The coat was perfect timing for the snowy winter we had, including all the days we missed school and went sledding, instead.  I remember my mom wearing her thin coat,  while we sported our slope-ready outerwear. It wasn’t until I grew older and had children of my own that I finally figured out why Mom was willing to wear the old coat. She was a woman of priorities, and she knew divas don’t make a good mom. While she wanted to look nice, to dress attractively, and to be her best, when resources were tight and a choice had to be made, Mom didn’t put herself first.  Motherhood and divas don’t mix well.

Like the Proverbs 31 woman, she was not “afraid of snow for her household” (v. 21), because she had prepared us in the best way she could. Clothed in “strength and dignity” (v.25), she looked “well to the ways of her household” (v.27) and worked hard to make what we had go as far as it could. Meeting the needs of others meant someone had to serve and be selfless, and Mom was willing to be that servant.

My brown ski jacket went out of style a long, long time ago, but Mom’s selflessness and her priority of caring for others has endured. Her self sacrifice is a “garment” she challenged me to wear as I became a mother and one I’m honored to put on, even without a cool stripe.


What attribute of your mom’s character are you most thankful for?

5 Comments leave one →
  1. May 5, 2011 10:49 am

    Thank you for sharing your beautiful mom stories. You inspire me to think about my own mom, and my role as as a mother to tween girls. Christine @LifeVerse

    Her children arise and call her blessed. Proverbs 31:28 NIV

    • May 5, 2011 6:45 pm

      And what important years those “tween” years are. The older my kids get, the more that I see nothing was ever wasted. Happy Tween Mother’s Day!

  2. jean.e.lane permalink
    May 5, 2011 11:42 am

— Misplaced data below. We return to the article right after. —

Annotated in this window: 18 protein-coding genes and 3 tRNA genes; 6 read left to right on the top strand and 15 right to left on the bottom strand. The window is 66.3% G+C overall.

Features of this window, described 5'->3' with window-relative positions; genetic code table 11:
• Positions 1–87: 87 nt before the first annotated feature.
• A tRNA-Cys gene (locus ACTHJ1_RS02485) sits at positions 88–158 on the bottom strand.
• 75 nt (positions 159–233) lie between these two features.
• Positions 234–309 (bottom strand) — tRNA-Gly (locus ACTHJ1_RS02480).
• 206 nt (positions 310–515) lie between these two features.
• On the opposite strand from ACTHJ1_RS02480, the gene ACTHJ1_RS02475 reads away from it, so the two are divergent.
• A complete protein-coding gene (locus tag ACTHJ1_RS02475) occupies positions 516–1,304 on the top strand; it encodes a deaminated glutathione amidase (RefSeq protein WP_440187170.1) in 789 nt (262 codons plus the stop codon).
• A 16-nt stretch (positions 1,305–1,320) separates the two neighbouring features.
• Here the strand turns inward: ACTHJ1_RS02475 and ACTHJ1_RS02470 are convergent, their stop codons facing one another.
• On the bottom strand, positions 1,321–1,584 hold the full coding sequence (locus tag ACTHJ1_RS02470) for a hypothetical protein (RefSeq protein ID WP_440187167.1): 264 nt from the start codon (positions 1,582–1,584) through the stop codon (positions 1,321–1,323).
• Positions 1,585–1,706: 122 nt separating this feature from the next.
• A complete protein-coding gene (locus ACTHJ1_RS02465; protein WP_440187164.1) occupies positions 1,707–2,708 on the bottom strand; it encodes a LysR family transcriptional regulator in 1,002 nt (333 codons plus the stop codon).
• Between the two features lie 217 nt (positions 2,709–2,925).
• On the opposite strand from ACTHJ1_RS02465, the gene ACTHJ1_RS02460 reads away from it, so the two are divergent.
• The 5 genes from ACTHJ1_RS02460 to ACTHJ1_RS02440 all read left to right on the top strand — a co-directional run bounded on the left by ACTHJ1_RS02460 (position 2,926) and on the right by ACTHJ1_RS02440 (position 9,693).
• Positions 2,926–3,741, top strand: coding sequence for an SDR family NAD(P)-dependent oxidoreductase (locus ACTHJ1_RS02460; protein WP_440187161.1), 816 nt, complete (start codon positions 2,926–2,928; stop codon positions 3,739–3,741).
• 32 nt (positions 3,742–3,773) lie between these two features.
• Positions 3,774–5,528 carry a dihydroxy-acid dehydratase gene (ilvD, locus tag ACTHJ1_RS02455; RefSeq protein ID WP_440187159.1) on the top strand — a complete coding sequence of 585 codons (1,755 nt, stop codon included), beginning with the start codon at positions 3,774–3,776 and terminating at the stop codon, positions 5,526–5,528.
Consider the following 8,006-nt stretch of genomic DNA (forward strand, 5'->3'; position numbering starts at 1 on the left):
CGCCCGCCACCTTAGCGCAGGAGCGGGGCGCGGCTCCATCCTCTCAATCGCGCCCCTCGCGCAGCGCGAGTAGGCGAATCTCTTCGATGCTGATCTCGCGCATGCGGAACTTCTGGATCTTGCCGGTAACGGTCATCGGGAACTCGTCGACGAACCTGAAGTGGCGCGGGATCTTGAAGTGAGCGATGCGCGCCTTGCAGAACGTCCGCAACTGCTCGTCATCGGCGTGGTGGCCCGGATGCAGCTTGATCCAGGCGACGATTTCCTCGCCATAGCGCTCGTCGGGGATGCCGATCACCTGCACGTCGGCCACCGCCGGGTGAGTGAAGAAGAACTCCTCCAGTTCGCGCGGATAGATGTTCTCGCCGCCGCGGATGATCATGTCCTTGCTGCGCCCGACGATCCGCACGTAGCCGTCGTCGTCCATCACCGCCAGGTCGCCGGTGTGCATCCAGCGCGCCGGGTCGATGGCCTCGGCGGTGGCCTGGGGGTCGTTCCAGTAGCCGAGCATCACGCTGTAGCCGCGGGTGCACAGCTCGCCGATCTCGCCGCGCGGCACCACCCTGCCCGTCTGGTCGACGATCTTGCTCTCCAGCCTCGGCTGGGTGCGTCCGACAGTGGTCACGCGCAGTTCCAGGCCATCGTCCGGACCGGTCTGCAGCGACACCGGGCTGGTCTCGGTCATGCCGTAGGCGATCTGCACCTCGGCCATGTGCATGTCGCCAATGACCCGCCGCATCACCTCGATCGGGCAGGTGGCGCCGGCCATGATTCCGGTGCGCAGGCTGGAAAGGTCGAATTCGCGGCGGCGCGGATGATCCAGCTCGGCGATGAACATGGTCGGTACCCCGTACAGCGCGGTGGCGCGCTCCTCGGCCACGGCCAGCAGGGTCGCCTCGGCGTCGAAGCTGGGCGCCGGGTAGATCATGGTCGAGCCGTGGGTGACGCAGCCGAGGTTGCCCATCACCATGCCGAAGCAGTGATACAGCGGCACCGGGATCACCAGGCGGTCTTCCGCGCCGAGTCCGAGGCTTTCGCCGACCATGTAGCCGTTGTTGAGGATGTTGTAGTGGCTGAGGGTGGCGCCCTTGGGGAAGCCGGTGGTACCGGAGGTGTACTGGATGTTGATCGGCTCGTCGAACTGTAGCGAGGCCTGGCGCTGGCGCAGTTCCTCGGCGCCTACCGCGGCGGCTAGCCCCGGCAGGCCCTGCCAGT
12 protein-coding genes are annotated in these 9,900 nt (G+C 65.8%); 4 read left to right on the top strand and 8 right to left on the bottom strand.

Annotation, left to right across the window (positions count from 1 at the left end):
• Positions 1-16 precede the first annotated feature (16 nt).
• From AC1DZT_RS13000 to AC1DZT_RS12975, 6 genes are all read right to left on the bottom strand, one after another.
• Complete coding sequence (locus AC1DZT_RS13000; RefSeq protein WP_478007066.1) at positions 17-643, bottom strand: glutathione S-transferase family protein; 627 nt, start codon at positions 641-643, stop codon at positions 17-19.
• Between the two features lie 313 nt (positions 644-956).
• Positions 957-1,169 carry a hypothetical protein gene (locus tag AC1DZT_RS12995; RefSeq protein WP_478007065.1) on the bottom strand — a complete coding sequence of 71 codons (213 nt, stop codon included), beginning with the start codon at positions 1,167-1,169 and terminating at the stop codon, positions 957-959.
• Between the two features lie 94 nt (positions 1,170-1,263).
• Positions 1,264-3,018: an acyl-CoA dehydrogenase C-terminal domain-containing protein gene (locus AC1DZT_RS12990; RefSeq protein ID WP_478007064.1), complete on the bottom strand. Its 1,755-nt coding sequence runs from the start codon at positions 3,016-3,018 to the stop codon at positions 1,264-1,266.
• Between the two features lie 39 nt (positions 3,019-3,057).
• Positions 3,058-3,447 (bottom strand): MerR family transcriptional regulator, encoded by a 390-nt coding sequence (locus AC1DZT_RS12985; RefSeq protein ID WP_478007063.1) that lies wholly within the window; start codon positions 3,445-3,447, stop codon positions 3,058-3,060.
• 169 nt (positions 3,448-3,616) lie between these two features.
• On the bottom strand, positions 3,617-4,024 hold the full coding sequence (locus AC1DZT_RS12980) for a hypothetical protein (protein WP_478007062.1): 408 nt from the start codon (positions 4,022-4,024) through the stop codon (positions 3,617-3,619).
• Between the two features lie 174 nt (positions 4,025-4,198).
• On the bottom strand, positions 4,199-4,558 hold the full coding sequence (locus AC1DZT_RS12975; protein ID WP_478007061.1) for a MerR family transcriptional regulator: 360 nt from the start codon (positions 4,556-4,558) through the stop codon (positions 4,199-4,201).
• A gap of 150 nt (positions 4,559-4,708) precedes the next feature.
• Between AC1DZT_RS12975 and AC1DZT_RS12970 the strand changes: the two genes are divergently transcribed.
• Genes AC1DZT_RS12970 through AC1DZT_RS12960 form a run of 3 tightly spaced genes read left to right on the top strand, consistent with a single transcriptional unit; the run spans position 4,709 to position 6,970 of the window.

Thank you for your stories. Thank you for encouraging us to think back.

    My favorite memory of my mother is after she had surgery for brain cancer and before she died. She obviously had a revelation sometime in the hospital. One day, as I was disciplining (ok, yelling at) my kids, she tried to calm me down and said, “Jeanne, just love them. That is the most important thing.” This was so out of character for her, as it was from her I learned to yell and hit. But I realized that she must have had an encounter with the living God. But someone who doesn’t have Christ in their life could not understand that comment. Now I do and it is a precious memory. So in her last months of life, she became more unconditionally loving.

    • May 5, 2011 6:44 pm

      What a great example of a merciful Heavenly Father, redeeming a piece of your relationship and giving you a wonderful lingering memory of her. It seems that age and years and hardship help us to whittle down life to those things that matter most. So glad you shared.

  3. May 5, 2011 11:33 pm

    Thank you all for sharing about your mothers. It’s so neat to see what you’ve learned and the pictures too! (Julie and her mom have very similar facial features!)

    I’m thankful my mom nurtured independent thinking in us. That ability to think on our own and not follow “the status quo” or whatever the popular world says helped me when I came to recognize Christ’s love. The world opposes active faith in many ways, so I’m grateful my mom (without knowing where it would lead) taught us to “think for ourselves.”